I doubt many people even know there is a ban in a few years. Your upfront cost complaint flies in the face of your energy saving argument. The only valid complaint that I can see you have is the one on dimming. Everything else looks pretty false. Referring back to the upfront cost, in the 15 years following the phase out, consumers will save 40 billion dollars on their energy bills.
The environmental benefits of using only compact fluorescent bulbs are indirect — and less than what could be realized by changing standards governing, for example, coal use. Consider: The benefit of “reducing inefficiency” depends on where the energy is coming from. Improving efficiency without eliminating a harmful source may just free energy that is then used elsewhere. If there is no net reduction in energy use, where is the benefit? Direct regulation of harmful activities, such as putting firm limits on carbon emissions, is more likely to achieve the desired environmental result. (And this would only indirectly influence my bedroom decor.) A great deal of the wasted energy in lighting comes from excessive nighttime lighting in public spaces, which is an excellent issue for government to address. Banning traditional light bulbs as used in private homes seems an effort in the name of environmental protection that has very little payoff.
This is where Henderson really goes off the deep end. The net impact of many homes reducing their monthly energy use by 10-20 percent would be incredible. Both in money saved and in less emissions since there isn’t a need to build more coal plants, and you would even be able to shut down some old ones. In addition, don’t forget all the lighting in buildings and businesses, which usually makes up greater percentages of their energy use. But here’s where Henderson makes no sense. He starts by saying energy efficiency won’t reduce energy use. Then he says instead of raising home lighting standards, a better move would be to deal with lighting in public spaces. Isn’t the objective the same? Improving efficiency and reducing energy use? How is that more effective than improved light bulb standards? Really, what are you talking about Henderson? You said at the beginning of your column the better standards would help Europe reduce emissions.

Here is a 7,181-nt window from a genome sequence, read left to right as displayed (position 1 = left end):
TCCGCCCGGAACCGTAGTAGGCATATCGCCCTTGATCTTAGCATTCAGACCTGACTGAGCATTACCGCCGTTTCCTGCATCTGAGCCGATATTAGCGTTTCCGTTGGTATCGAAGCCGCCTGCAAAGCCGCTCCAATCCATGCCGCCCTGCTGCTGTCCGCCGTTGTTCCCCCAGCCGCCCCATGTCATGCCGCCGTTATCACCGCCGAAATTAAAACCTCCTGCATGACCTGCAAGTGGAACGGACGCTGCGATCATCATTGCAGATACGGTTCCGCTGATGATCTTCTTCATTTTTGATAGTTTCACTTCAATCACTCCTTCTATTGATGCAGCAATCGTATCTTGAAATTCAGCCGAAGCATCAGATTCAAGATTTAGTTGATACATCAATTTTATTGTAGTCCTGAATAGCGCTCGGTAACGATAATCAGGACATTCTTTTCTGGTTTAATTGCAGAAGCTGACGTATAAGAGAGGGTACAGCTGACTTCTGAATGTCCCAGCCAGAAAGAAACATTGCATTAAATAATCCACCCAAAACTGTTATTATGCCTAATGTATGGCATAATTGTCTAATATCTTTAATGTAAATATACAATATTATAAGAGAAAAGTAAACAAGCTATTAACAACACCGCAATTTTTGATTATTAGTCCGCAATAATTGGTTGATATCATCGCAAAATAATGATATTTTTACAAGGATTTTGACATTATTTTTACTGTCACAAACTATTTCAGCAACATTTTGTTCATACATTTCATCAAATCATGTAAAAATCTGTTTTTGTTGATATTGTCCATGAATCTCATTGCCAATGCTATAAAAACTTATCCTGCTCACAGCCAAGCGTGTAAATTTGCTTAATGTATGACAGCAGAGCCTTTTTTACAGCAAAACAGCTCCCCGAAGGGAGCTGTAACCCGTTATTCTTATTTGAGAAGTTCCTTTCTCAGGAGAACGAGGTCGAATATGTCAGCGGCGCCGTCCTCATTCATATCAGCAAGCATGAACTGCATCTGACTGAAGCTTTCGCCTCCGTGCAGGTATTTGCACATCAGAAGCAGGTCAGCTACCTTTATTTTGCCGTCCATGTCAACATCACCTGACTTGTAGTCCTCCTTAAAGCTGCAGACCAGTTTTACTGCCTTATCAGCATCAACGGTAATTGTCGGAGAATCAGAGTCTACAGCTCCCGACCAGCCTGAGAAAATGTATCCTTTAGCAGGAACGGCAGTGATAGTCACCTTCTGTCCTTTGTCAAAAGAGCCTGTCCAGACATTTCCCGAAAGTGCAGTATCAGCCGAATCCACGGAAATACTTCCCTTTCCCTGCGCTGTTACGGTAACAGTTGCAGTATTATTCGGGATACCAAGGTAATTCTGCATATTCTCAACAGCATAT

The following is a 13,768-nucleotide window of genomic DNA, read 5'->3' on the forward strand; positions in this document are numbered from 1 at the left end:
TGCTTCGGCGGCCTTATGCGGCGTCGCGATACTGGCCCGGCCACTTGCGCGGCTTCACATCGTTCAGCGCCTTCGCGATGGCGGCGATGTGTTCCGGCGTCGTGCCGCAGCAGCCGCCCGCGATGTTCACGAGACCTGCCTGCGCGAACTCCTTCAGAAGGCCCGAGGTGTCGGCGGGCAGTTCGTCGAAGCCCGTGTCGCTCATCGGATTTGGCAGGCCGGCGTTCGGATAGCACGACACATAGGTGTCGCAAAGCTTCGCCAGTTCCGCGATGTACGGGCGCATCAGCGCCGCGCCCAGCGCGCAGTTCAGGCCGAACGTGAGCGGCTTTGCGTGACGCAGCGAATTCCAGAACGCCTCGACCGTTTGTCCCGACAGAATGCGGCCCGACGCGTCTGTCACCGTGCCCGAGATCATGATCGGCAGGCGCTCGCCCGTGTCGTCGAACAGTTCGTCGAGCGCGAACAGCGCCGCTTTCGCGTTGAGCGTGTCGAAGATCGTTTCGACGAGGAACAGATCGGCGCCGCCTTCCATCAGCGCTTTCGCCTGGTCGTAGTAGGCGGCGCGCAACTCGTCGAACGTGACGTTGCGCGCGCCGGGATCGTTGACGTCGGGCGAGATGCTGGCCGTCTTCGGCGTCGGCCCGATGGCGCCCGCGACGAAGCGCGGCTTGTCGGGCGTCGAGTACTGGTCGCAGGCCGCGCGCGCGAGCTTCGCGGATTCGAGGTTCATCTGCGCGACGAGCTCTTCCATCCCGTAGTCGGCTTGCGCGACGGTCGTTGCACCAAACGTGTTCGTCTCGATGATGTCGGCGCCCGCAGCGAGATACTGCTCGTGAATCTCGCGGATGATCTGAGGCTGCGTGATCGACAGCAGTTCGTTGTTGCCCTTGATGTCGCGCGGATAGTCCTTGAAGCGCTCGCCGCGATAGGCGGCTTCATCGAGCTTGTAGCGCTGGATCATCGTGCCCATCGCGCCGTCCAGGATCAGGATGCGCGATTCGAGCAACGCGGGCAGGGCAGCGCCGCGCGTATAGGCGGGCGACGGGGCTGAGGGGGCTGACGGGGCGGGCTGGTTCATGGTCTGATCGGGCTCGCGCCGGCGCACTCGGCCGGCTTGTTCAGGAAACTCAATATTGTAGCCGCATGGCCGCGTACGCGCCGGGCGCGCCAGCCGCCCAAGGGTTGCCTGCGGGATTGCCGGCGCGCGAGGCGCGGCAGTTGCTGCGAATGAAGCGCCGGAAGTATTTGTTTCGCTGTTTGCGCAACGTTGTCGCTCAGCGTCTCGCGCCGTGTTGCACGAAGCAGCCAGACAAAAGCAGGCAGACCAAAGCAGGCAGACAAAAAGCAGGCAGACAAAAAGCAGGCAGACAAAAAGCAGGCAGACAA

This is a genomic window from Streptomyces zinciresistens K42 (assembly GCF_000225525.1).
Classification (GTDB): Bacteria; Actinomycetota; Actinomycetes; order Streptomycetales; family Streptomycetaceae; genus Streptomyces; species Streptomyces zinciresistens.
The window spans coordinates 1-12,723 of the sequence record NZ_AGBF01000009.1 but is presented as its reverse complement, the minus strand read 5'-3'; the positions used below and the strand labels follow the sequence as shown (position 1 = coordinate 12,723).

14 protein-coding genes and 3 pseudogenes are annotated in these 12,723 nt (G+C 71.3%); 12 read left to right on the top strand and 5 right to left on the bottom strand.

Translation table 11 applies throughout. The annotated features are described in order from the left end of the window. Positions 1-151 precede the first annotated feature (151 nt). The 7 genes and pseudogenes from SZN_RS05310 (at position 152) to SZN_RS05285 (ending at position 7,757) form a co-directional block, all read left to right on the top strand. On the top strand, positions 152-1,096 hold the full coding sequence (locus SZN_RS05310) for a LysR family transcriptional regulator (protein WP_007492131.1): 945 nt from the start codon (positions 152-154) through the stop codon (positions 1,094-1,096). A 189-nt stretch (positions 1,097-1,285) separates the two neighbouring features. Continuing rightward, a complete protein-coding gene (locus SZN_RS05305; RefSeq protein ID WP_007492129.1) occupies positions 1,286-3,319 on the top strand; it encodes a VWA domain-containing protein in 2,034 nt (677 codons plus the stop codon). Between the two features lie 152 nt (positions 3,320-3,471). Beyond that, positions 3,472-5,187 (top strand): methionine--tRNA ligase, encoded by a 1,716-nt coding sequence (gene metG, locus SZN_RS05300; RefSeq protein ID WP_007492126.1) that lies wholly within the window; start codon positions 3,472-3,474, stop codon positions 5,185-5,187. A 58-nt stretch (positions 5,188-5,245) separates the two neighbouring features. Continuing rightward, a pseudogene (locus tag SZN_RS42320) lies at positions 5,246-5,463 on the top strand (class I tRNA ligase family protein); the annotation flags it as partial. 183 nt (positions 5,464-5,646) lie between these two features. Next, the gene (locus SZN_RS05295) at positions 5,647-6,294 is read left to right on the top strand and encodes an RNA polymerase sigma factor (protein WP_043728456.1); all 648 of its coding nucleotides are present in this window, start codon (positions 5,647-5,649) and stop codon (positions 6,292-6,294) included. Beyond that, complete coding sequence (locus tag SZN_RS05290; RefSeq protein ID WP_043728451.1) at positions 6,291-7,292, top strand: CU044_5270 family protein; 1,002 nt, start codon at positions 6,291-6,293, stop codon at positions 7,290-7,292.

There is more political will behind environmental reform than is generally appreciated, but it is not unlimited. We should invest our political capital where it will be most effective, not burn it in compact fluorescents. Congress should regulate matters that require the force of law, such as banning mountaintop removal in coal mining and new coal-burning power plants. Leave people to change their own light bulbs.
Right, so according to Henderson, raising light bulb standards is a harder political sell than banning mountaintop removal or new coal plants. Absolutely no concept of the politics or acknowledgement of the efforts already underway to do the two far more difficult things Henderson suggestions.
The writer teaches environmental ethics in the philosophy and religion department at Western Carolina University.
How do you have a job?????? How did you get published in the Washington Post???
To close the door on the energy efficiency question, Mckinsey has noted in their recent study “The research shows that the U.S. economy has the potential to reduce annual non-transportation energy consumption by roughly 23 percent by 2020, eliminating more than $1.2 trillion in waste – well beyond the $520 billion upfront investment (not including program costs) that would be required. The reduction in energy use would also result in the abatement of 1.1 gigatons of greenhouse gas emissions annually – the equivalent of taking the entire U.S. fleet of passenger vehicles and light trucks off the roads.”
I’m sure they included better light bulbs in that analysis.